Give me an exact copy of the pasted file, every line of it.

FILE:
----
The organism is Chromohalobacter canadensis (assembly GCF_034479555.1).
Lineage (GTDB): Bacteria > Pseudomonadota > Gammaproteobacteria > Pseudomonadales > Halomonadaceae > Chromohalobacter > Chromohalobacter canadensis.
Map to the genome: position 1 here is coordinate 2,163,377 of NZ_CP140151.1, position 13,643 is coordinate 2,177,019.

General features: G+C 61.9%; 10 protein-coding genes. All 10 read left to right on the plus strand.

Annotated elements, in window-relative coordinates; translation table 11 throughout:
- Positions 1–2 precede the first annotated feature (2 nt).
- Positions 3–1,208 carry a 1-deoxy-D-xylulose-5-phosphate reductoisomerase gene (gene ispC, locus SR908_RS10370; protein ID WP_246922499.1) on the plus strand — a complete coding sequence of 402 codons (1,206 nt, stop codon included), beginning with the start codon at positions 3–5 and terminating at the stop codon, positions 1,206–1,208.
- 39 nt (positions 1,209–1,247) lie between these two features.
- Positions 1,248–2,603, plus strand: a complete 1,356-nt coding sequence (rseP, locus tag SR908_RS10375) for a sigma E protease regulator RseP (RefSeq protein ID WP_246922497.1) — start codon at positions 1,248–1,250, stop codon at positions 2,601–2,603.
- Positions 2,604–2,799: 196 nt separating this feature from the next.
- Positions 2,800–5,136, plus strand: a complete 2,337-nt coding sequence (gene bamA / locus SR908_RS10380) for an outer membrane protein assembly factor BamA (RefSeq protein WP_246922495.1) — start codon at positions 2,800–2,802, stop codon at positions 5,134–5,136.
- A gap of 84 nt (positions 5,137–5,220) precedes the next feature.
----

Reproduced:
The organism is Chromohalobacter canadensis (assembly GCF_034479555.1).
Lineage (GTDB): Bacteria > Pseudomonadota > Gammaproteobacteria > Pseudomonadales > Halomonadaceae > Chromohalobacter > Chromohalobacter canadensis.
Map to the genome: position 1 here is coordinate 2,163,377 of NZ_CP140151.1, position 13,643 is coordinate 2,177,019.

General features: G+C 61.9%; 10 protein-coding genes. All 10 read left to right on the plus strand.

Annotated elements, in window-relative coordinates; translation table 11 throughout:
- Positions 1–2 precede the first annotated feature (2 nt).
- Positions 3–1,208 carry a 1-deoxy-D-xylulose-5-phosphate reductoisomerase gene (gene ispC, locus SR908_RS10370; protein ID WP_246922499.1) on the plus strand — a complete coding sequence of 402 codons (1,206 nt, stop codon included), beginning with the start codon at positions 3–5 and terminating at the stop codon, positions 1,206–1,208.
- 39 nt (positions 1,209–1,247) lie between these two features.
- Positions 1,248–2,603, plus strand: a complete 1,356-nt coding sequence (rseP, locus tag SR908_RS10375) for a sigma E protease regulator RseP (RefSeq protein ID WP_246922497.1) — start codon at positions 1,248–1,250, stop codon at positions 2,601–2,603.
- Positions 2,604–2,799: 196 nt separating this feature from the next.
- Positions 2,800–5,136, plus strand: a complete 2,337-nt coding sequence (gene bamA / locus SR908_RS10380) for an outer membrane protein assembly factor BamA (RefSeq protein WP_246922495.1) — start codon at positions 2,800–2,802, stop codon at positions 5,134–5,136.
- A gap of 84 nt (positions 5,137–5,220) precedes the next feature.